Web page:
Firepit and laser-cut corten steel screen from Kate Gould Designs

This is a very see-through screen from Kate Gould Gardens at the Ascot Show, but it still distracts the eye from what’s beyond (there are white tents, but you’re barely aware of them!)

Garden privacy screens from Kate Gould designs

Kate Gould uses see-through divisions between different parts of the garden at this show garden at Ascot Garden Show. You would be able to see people, but it’s rather like Venetian blinds in a house.

Screening practical areas or eyesores

Mat Webb-Jenkins says that there are two kinds of people who often want privacy screening to distract the eye or screen new extensions. ‘We often get people ringing up to say “my neighbour has built a really ugly extension, and we don’t want to have to look at it”. Or you get others calling to say “we’ve built a really gorgeous new extension, but our neighbours are being completely unreasonable and say they don’t want to see it.”

As an extension is often quite sizeable, it’s probably a question of distracting the eye rather than covering it up altogether. Or make one part of the garden private from the view of the extension.

Pergola privacy from Jacksons Fencing

This double pergola from Jacksons Fencing has wires and growing boxes so you can create a living privacy screen. Useful for espaliered fruit trees.

Jacksons Fencing say that ‘Double pergolas are great for flanking walkways to create a feature path or even a terrace, and for separating patios, creating extra privacy when dining. You can add growing beds with tensions wires between the posts for climbers, which would eventually give a green screen effect.’

This would look good with espaliered fruit trees, which can make a great garden privacy screen.

Espaliered fruit trees as garden privacy screening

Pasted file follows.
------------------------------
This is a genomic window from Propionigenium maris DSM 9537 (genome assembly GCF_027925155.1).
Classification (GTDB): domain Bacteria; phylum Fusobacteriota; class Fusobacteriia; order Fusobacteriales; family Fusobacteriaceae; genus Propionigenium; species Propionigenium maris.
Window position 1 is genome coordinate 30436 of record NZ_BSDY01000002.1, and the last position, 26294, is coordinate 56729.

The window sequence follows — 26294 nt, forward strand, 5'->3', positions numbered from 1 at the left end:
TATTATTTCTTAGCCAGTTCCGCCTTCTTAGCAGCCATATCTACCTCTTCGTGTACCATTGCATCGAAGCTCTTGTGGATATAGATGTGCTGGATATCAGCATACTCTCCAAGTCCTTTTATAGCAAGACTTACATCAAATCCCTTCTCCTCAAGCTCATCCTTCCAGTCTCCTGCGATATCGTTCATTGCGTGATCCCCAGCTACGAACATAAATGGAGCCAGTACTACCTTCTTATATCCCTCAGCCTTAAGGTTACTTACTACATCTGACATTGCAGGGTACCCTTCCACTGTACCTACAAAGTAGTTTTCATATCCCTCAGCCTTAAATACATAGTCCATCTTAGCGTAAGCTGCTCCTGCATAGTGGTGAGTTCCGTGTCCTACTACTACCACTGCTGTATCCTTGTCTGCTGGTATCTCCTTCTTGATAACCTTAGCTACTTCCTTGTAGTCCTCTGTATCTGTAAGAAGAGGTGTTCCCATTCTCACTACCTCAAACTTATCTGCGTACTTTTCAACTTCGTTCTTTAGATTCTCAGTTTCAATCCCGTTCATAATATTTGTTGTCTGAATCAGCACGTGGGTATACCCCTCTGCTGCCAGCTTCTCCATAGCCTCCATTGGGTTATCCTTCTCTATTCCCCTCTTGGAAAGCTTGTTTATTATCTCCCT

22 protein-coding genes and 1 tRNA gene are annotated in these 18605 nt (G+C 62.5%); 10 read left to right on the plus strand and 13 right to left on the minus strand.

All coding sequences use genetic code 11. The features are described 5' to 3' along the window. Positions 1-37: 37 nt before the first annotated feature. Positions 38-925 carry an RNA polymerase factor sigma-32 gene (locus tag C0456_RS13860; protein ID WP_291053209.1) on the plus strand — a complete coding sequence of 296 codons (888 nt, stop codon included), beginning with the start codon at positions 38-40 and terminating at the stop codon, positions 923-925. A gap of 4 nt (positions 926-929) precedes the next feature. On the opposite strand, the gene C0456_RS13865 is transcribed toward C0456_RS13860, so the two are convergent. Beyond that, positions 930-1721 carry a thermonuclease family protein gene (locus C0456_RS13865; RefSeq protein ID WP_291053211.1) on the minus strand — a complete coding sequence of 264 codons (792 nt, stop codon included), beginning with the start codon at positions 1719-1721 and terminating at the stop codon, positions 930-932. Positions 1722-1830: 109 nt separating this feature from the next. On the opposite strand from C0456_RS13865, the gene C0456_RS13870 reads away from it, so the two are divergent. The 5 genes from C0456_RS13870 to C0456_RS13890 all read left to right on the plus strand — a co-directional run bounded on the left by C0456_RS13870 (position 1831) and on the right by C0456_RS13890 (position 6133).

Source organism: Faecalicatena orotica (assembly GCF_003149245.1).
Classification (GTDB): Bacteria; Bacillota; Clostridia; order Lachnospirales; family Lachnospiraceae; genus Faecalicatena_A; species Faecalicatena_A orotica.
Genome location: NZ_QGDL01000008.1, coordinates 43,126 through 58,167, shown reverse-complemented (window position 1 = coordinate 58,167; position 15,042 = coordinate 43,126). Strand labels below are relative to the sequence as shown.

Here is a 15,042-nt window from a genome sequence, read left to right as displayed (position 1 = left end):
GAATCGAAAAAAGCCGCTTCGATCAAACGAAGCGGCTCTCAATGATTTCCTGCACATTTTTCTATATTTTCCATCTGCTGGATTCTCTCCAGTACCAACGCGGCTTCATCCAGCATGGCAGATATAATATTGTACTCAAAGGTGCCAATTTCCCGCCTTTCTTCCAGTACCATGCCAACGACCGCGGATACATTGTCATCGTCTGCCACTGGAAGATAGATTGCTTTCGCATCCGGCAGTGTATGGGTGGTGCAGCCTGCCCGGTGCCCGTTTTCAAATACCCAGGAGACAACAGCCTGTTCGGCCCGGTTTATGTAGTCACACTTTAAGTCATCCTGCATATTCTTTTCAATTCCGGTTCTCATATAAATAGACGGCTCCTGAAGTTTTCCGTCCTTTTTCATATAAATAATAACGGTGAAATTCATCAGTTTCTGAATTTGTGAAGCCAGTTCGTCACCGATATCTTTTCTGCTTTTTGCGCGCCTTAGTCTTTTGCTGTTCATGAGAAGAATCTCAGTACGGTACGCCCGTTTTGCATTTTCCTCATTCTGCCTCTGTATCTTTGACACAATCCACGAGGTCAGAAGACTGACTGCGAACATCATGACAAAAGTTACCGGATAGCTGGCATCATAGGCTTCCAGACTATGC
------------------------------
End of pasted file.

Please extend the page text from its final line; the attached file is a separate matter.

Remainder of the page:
This terrace at the St Erth garden in Southern Australia is screened by an espaliered fruit tree, trained onto wires anchored to decking.

Jacksons Fencing trellis and pergola

A trellis and pergola from Jacksons Fencing creates a private space anywhere in the garden.

Trees or screens for privacy?

You can consider planting a tree or trees to screen an eyesore, but a towering conifer could take over your garden (and all your neighbours’ gardens). There’s more about trees for privacy in my previous posts – the important thing is to consider the line of sight. Don’t fall into the trap of surrounding the edges of your garden with the tallest trees you can manage. Consider having one or two trees, placed to interrupt the line of sight, whether it’s a window you want to screen or a view you want to block.

It may not matter if the tree is deciduous – if you only need privacy for the summer months when you’re out in the garden, then you’ll have a much better range of trees to choose from. Before choosing your tree, consider if it’s suitable for your soil and climate and find out how fast or high it grows.

Holly tree screening for privacy

This nicely shaped holly at Leeds Castle screens the upper windows.

Multi-stemmed silver birch as privacy screening.

These multi-stemmed silver birches, planted away from a boundary hedge, would make a good screen for upper storey windows in summer, while also being a delightful feature in the border. Also seen at St Erth garden near Melbourne, Australia.

Francesca Sideris, Design Director of Langlea Garden Design, says that trees draw the eye into the garden rather than allowing you to focus on what’s beyond the space.

Olive trees for privacy from Langlea Design

This garden was designed by Francesca Sideris, Design Director of Langlea Garden Design. You’re more likely to look at the evergreen olive trees than at the buildings behind them.

Privacy screen height restrictions

How high can a privacy screen be? That partly depends on where you live. And it partly depends on whether your screen is near or on your boundaries.